RNA-transfected dendritic cells.

Journal Article (Review)

Based on their unique ability to stimulate primary immune responses, dendritic cells are the most potent antigen-presenting cells known. This ability stems from the fact that they are very efficient at the uptake and processing of antigen and they express high levels of major histocompatibility complex class I and class II, as well as costimulatory molecules, which are required to prime naive cytotoxic T-cells. Many groups of investigators have tried to take advantage of these features by developing dendritic cell-based vaccines against tumors and infectious diseases. While the basic principle in these studies is the same--dendritic cells pulsed with antigen are used to elicit cytotoxic T-cell responses--the methods used are varied. This is particularly true with respect to the nature of the antigen used and the method of antigen delivery. In this article, we will focus on the use of RNA as a form of antigen with which to load dendritic cells. We will discuss the rationale behind using RNA as an antigen source and will review recent studies in both murine and human settings that use RNA-pulsed dendritic cells as vaccines.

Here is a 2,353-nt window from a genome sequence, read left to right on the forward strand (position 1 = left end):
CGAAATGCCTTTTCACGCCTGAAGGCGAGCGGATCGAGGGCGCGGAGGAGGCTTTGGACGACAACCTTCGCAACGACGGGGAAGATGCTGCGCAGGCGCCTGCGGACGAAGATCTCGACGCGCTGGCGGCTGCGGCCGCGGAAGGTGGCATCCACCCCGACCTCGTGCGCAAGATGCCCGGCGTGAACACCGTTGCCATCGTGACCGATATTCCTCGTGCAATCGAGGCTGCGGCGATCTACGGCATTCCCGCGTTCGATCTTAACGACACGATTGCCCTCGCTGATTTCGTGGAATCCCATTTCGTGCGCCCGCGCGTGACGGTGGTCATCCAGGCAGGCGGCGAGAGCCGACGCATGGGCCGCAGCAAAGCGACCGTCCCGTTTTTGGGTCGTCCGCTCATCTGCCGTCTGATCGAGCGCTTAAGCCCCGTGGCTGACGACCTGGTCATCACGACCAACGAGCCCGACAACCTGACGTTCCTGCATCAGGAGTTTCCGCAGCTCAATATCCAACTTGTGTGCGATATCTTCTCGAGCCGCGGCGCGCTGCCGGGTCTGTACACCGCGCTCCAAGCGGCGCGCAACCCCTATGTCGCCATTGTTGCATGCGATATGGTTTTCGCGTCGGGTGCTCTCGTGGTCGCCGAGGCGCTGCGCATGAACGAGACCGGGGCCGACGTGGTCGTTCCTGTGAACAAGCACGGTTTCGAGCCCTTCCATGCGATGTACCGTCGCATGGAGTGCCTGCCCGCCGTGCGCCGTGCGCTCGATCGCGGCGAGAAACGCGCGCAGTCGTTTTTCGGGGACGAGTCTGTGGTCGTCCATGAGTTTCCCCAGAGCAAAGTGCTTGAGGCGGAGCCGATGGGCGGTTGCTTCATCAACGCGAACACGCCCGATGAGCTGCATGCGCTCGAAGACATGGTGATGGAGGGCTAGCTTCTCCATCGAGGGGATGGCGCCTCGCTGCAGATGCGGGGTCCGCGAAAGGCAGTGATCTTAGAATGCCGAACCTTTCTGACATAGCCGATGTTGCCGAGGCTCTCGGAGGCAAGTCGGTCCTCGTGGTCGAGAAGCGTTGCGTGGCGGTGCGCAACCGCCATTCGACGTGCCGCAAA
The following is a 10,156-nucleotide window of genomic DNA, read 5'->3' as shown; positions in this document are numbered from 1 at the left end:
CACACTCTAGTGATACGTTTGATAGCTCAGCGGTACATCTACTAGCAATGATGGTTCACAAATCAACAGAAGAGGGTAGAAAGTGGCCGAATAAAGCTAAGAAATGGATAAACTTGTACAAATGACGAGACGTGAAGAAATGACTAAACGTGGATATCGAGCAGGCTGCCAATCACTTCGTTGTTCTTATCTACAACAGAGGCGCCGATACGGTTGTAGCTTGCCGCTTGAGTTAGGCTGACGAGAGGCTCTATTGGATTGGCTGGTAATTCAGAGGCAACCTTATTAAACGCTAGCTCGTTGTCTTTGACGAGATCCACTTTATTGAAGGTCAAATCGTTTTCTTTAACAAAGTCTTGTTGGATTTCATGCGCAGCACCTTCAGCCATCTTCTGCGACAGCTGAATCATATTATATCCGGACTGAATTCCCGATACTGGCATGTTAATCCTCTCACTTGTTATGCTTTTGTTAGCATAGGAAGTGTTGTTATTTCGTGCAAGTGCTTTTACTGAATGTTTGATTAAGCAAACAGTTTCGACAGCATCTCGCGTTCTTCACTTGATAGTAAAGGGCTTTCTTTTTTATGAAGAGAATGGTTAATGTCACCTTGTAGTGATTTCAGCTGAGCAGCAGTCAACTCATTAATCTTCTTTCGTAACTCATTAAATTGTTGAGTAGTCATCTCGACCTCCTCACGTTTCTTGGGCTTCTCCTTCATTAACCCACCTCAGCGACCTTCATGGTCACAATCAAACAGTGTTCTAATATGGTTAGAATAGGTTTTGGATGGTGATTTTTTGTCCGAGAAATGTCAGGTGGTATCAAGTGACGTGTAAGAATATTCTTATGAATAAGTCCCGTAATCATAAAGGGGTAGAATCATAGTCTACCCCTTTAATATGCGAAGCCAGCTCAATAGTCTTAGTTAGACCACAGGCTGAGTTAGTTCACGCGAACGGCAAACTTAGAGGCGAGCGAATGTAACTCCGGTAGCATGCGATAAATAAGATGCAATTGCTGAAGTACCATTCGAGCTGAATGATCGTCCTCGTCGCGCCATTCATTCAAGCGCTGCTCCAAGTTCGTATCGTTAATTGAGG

Full Text

Duke Authors

Cited Authors

  • Nair, S; Boczkowski, D

Published Date

  • December 2002

Published In

Volume / Issue

  • 1 / 4

Start / End Page

  • 507 - 513

PubMed ID

  • 12901589

Pubmed Central ID

  • 12901589

International Standard Serial Number (ISSN)

  • 1476-0584

Digital Object Identifier (DOI)

  • 10.1586/14760584.1.4.507


  • eng

Conference Location

  • England